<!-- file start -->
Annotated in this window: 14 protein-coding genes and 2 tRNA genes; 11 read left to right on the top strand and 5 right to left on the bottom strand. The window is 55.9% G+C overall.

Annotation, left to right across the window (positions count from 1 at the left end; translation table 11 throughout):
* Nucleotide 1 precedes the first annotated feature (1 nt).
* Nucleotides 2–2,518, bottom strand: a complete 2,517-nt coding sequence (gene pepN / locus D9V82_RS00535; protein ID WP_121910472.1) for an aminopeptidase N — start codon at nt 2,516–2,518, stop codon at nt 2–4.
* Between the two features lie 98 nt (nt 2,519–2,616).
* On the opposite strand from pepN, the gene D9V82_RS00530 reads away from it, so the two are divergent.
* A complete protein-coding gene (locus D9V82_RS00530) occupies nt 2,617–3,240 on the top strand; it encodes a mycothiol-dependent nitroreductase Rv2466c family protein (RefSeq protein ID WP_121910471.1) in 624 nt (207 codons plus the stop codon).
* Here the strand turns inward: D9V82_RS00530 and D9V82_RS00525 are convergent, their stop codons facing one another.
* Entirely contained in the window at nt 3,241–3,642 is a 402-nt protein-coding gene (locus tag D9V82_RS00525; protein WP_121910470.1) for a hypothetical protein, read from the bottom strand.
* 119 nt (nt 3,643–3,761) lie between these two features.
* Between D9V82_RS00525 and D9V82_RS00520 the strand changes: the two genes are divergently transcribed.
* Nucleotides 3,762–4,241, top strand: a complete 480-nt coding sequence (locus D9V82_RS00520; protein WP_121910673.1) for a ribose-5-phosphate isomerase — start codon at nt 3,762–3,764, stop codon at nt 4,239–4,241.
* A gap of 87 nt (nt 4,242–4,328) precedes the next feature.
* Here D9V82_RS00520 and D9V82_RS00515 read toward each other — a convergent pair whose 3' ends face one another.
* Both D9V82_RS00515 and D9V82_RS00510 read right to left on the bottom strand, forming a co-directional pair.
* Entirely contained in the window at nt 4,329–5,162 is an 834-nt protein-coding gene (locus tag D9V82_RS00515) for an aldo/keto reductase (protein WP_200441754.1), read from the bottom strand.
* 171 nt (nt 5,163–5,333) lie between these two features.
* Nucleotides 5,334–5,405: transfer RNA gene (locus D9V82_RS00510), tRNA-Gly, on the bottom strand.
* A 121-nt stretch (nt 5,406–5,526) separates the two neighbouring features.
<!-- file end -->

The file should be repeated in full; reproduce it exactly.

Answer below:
Annotated in this window: 14 protein-coding genes and 2 tRNA genes; 11 read left to right on the top strand and 5 right to left on the bottom strand. The window is 55.9% G+C overall.

Annotation, left to right across the window (positions count from 1 at the left end; translation table 11 throughout):
* Nucleotide 1 precedes the first annotated feature (1 nt).
* Nucleotides 2–2,518, bottom strand: a complete 2,517-nt coding sequence (gene pepN / locus D9V82_RS00535; protein ID WP_121910472.1) for an aminopeptidase N — start codon at nt 2,516–2,518, stop codon at nt 2–4.
* Between the two features lie 98 nt (nt 2,519–2,616).
* On the opposite strand from pepN, the gene D9V82_RS00530 reads away from it, so the two are divergent.
* A complete protein-coding gene (locus D9V82_RS00530) occupies nt 2,617–3,240 on the top strand; it encodes a mycothiol-dependent nitroreductase Rv2466c family protein (RefSeq protein ID WP_121910471.1) in 624 nt (207 codons plus the stop codon).
* Here the strand turns inward: D9V82_RS00530 and D9V82_RS00525 are convergent, their stop codons facing one another.
* Entirely contained in the window at nt 3,241–3,642 is a 402-nt protein-coding gene (locus tag D9V82_RS00525; protein WP_121910470.1) for a hypothetical protein, read from the bottom strand.
* 119 nt (nt 3,643–3,761) lie between these two features.
* Between D9V82_RS00525 and D9V82_RS00520 the strand changes: the two genes are divergently transcribed.
* Nucleotides 3,762–4,241, top strand: a complete 480-nt coding sequence (locus D9V82_RS00520; protein WP_121910673.1) for a ribose-5-phosphate isomerase — start codon at nt 3,762–3,764, stop codon at nt 4,239–4,241.
* A gap of 87 nt (nt 4,242–4,328) precedes the next feature.
* Here D9V82_RS00520 and D9V82_RS00515 read toward each other — a convergent pair whose 3' ends face one another.
* Both D9V82_RS00515 and D9V82_RS00510 read right to left on the bottom strand, forming a co-directional pair.
* Entirely contained in the window at nt 4,329–5,162 is an 834-nt protein-coding gene (locus tag D9V82_RS00515) for an aldo/keto reductase (protein WP_200441754.1), read from the bottom strand.
* 171 nt (nt 5,163–5,333) lie between these two features.
* Nucleotides 5,334–5,405: transfer RNA gene (locus D9V82_RS00510), tRNA-Gly, on the bottom strand.
* A 121-nt stretch (nt 5,406–5,526) separates the two neighbouring features.